Category Archives: Energy

Should Shu’luuk Wind be built in East County?

Originally Published in the East County Magazine

By Miriam Raftery

January 14, 2013 (Campo) – The Campo Indian tribe has proposed to lease a portion of its reservation to Invenergy LLC for  an industrial energy project, Shu-luuk Wind.  The project would include 85 wind turbines, each approximately 500 feet tall, on tribal lands near the rural communities of Campo and Boulevard.  The project study area  of impact spans over 4,700 acres; the developer claims a project footprint of 900 acres; many new miles of roads  and power lines are also proposed.

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Forming a power alternative for San Diegans

Originally Published by East County Magazine

By Miriam Raftery

In Marin County, 80% of utility customers now buy power from a local energy cooperative supported by their local government. Now a similar effort is making strides toward giving SDG&E customers an alternative option to purchase power from a  public utility backed by the City of San Diego.
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The Betrayal of Boulevard: Can This Happen to your Town, too?

A Community Plan overruled so that corporate interests can proceed to impose their plans. The Betrayal of Boulevard: Can This Happen to your Town, too?

Originally Published in East County Magazine

By Miriam Raftery

January 11, 2012 (Boulevard)–Retired tugboat captain Don Renard worked hard all his life before purchasing a little piece of heaven in San Diego’s rural East County.  He bought  a historic house, the former Ruby Store, once a stage coach stop in Boulevard.  He and his family have been working to restore it—in between savoring quiet times spent watching the hawks, owls and song birds among the old oak groves around their home.
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Six key barriers to achieving responsible oilsands development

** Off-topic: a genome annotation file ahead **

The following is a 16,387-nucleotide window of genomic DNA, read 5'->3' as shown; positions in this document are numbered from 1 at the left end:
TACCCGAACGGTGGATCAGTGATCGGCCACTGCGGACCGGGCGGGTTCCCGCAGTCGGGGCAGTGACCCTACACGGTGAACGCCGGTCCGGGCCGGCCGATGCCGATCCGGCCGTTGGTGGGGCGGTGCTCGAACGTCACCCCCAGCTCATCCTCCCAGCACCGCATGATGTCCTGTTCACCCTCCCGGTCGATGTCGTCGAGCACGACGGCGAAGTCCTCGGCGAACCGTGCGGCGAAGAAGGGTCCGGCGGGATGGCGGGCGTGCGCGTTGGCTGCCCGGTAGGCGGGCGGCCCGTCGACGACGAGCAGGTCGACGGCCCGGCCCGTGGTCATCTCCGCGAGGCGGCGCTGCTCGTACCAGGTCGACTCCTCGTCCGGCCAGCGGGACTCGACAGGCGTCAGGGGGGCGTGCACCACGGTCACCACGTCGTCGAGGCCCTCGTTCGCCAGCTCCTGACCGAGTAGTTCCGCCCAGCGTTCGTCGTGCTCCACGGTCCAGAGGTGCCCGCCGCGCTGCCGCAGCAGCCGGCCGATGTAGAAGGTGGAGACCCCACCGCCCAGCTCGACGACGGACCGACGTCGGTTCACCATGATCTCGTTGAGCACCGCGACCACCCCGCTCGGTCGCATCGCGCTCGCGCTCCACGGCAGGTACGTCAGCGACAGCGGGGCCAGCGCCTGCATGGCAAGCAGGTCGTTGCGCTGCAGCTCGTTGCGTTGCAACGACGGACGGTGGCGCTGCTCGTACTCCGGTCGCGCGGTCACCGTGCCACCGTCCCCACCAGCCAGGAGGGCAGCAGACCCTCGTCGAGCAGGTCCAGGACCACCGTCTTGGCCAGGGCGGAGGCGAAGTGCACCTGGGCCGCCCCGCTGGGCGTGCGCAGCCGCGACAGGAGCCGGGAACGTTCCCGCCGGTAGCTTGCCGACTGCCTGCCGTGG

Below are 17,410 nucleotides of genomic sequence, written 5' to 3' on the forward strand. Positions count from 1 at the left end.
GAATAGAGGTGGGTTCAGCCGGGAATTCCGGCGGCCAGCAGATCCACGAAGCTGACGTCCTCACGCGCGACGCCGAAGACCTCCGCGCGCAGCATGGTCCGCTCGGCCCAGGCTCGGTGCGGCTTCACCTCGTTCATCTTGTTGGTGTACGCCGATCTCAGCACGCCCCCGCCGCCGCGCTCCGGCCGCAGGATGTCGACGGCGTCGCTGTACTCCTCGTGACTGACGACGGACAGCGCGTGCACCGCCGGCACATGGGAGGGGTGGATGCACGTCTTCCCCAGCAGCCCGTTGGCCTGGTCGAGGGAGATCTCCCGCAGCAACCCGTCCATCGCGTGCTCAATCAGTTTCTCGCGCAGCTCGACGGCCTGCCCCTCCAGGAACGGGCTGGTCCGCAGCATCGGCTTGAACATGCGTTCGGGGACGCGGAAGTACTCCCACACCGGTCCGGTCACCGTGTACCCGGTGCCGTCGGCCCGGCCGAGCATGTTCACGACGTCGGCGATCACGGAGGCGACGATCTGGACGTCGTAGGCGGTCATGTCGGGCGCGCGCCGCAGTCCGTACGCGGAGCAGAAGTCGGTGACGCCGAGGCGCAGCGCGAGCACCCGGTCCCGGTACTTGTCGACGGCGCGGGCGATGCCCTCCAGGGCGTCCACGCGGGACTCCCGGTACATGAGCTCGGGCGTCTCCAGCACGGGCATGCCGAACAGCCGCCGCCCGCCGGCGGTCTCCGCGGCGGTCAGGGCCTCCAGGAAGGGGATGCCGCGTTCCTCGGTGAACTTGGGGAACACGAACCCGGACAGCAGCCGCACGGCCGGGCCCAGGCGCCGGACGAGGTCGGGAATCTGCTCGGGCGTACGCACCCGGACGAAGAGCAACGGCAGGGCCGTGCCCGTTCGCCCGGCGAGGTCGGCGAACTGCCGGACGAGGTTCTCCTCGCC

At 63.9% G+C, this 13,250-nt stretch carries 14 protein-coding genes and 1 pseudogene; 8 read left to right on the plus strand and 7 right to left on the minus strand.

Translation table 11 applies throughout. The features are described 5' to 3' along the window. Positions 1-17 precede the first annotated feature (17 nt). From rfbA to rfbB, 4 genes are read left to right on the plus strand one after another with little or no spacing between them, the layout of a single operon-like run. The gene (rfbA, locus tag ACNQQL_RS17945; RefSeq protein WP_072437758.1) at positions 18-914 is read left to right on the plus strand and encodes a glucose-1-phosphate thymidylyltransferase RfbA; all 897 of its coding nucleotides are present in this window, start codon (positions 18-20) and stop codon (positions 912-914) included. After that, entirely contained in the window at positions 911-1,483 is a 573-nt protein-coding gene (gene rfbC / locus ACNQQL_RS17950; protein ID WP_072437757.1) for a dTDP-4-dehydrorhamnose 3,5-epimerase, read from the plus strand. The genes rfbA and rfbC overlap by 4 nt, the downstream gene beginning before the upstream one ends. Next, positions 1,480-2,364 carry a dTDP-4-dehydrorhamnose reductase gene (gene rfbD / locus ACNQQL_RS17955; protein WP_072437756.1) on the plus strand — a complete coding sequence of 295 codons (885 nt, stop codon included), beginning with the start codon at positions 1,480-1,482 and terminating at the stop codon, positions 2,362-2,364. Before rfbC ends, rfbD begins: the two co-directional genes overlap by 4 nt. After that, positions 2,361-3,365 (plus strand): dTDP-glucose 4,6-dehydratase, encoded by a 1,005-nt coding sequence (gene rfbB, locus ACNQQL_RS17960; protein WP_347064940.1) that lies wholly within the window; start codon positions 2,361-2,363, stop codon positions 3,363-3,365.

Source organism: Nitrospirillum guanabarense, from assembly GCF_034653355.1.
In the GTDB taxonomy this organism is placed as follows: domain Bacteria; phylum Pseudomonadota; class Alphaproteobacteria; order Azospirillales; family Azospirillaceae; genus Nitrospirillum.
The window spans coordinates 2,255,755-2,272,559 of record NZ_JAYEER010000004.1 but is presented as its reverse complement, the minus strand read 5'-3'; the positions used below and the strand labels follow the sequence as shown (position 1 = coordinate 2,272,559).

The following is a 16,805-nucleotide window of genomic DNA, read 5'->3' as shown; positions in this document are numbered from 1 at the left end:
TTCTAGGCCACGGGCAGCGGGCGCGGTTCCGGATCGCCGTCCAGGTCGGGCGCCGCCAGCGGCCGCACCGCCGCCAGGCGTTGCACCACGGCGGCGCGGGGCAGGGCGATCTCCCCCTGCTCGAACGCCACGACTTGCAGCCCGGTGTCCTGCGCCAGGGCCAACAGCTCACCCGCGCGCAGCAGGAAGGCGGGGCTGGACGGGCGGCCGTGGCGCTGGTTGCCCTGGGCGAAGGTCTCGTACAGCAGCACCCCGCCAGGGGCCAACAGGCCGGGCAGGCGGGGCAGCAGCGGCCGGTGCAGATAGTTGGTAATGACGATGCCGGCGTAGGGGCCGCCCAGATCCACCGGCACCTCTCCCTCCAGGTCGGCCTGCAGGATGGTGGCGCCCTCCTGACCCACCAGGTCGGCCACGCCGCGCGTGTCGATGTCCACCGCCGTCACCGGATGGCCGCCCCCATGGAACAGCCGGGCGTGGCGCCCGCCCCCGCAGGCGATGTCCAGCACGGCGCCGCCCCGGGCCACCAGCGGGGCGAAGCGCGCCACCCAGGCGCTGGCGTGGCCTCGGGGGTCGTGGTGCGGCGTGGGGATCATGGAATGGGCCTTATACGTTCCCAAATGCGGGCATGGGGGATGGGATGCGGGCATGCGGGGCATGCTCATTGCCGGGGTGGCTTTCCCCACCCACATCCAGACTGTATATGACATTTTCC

From the Pembina Institute 

At a Glance

As the debate over oilsands development has become increasingly polarized, misinformation about the impacts of oilsands production abounds. This backgrounder provides a brief overview of six key facts related to the environmental impacts of oilsands development and the ongoing challenges industry faces in improving environmental performance. Together, these facts represent significant barriers to achieving responsible oilsands development.
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About Fracking

By Roy L Hales

Screen-shot-2014-03-18-at-3.43.47-PM1We are most likely going to hear a great deal more about Fracking. Aside from the fact California may soon have legislation as to how natural gas and oil companies can conduct their operations, there is currently an estimated 14 billion barrels of oil waiting in the Monterey Shale deposit (which stretches from Los Angeles to Northern California). Fracking is responsible for the resurgence of America’s natural gas industry. Though companies like San Diego Gas & Electric – and its corporate twin, South California Gas & Electric – do not appear to frack themselves, they do store, transport and distribute of natural gas. My own questions have distilled down to two:

1. If Fracking is essentially a transitional technology, bridging the gap until renewable technologies are ready to provide the world’s energy needs, is it doing the job?